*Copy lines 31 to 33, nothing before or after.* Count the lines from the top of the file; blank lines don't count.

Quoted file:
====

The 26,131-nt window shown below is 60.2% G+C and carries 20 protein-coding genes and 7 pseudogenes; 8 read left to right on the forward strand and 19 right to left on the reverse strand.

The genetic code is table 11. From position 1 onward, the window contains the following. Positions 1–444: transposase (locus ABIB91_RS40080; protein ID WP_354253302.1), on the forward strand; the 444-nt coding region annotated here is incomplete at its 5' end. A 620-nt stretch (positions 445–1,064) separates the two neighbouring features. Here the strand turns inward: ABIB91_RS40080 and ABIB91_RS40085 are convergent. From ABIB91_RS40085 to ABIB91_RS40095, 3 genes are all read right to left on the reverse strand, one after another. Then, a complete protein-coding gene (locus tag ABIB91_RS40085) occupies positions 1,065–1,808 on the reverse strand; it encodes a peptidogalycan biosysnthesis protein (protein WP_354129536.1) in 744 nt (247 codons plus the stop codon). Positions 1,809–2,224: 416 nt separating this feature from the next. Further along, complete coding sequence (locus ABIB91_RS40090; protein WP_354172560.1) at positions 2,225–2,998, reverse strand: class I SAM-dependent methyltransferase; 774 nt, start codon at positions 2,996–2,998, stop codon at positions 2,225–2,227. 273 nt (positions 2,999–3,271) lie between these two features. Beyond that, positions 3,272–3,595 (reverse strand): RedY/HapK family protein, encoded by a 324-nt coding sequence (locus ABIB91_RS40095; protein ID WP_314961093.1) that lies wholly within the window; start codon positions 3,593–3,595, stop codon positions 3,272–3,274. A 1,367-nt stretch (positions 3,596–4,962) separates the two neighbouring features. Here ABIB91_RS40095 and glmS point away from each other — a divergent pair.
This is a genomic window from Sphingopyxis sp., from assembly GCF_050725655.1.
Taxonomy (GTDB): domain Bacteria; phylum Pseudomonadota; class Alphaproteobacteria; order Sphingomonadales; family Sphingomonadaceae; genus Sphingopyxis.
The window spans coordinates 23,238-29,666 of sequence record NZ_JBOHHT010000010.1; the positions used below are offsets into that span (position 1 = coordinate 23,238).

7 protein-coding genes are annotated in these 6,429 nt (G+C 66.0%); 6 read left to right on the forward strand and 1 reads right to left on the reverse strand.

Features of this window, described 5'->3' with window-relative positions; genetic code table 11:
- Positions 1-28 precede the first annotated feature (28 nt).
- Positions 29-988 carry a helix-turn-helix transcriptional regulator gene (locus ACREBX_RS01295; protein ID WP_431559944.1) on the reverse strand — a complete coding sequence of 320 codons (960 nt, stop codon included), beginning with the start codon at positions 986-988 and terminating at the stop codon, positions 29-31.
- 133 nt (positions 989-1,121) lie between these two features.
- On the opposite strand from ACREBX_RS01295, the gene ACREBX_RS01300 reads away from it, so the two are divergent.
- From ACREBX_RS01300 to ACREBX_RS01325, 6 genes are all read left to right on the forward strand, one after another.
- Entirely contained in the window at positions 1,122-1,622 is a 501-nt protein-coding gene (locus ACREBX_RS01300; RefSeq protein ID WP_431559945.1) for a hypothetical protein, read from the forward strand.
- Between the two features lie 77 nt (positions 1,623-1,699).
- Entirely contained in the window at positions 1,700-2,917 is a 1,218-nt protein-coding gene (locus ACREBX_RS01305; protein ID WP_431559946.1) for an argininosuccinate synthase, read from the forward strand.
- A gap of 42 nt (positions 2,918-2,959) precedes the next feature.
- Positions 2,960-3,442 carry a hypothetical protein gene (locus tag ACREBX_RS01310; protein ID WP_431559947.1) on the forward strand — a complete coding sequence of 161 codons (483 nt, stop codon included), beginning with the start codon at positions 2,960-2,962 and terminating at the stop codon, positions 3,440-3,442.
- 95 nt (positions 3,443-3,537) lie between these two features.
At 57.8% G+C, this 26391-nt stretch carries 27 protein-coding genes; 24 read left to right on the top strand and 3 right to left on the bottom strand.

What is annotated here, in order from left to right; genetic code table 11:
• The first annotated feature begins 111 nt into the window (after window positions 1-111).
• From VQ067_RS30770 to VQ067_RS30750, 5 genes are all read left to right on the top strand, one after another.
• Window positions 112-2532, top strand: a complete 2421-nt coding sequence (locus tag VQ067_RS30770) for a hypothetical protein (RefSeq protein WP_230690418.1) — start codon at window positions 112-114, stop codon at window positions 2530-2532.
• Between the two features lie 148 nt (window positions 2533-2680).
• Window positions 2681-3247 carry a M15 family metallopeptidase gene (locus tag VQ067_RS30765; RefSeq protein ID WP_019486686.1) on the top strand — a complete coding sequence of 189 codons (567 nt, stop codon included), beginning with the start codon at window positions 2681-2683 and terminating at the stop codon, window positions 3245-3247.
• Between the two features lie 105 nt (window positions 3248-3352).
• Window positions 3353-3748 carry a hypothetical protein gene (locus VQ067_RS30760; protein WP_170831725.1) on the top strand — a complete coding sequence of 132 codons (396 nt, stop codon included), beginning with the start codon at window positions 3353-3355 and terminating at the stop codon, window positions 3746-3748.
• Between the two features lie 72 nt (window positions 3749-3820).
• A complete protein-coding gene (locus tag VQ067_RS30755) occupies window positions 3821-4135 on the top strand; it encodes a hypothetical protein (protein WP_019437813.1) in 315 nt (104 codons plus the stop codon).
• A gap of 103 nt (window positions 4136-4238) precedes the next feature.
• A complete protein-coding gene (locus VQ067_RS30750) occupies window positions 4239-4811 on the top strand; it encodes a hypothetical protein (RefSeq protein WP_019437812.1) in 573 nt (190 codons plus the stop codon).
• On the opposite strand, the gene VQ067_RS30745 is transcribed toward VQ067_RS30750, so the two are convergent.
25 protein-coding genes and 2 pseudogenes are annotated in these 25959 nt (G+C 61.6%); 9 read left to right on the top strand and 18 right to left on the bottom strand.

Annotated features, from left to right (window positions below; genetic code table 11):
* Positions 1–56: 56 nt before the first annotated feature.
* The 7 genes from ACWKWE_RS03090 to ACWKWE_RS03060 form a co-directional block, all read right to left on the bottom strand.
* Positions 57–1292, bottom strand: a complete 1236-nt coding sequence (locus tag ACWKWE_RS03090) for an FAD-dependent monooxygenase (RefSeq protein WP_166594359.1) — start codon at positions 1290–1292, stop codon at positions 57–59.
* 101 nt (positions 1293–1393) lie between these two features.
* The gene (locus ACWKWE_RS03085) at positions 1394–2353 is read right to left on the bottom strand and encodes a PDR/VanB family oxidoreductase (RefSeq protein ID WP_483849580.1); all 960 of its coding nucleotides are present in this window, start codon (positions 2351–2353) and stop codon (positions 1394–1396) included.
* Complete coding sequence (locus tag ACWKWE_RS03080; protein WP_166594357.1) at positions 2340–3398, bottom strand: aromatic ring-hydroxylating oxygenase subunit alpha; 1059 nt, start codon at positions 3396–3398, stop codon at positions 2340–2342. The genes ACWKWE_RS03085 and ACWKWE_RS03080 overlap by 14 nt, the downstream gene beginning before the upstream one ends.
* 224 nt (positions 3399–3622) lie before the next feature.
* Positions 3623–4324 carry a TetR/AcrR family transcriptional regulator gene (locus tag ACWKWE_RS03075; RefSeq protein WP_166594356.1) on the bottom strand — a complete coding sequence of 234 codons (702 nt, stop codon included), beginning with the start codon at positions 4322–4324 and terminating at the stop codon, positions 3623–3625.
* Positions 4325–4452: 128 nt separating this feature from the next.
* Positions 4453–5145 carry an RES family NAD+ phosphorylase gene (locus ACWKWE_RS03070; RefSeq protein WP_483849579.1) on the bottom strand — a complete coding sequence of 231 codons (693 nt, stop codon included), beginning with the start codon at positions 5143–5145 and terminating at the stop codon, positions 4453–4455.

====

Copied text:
• A complete protein-coding gene (locus VQ067_RS30750) occupies window positions 4239-4811 on the top strand; it encodes a hypothetical protein (RefSeq protein WP_019437812.1) in 573 nt (190 codons plus the stop codon).
• On the opposite strand, the gene VQ067_RS30745 is transcribed toward VQ067_RS30750, so the two are convergent.
25 protein-coding genes and 2 pseudogenes are annotated in these 25959 nt (G+C 61.6%); 9 read left to right on the top strand and 18 right to left on the bottom strand.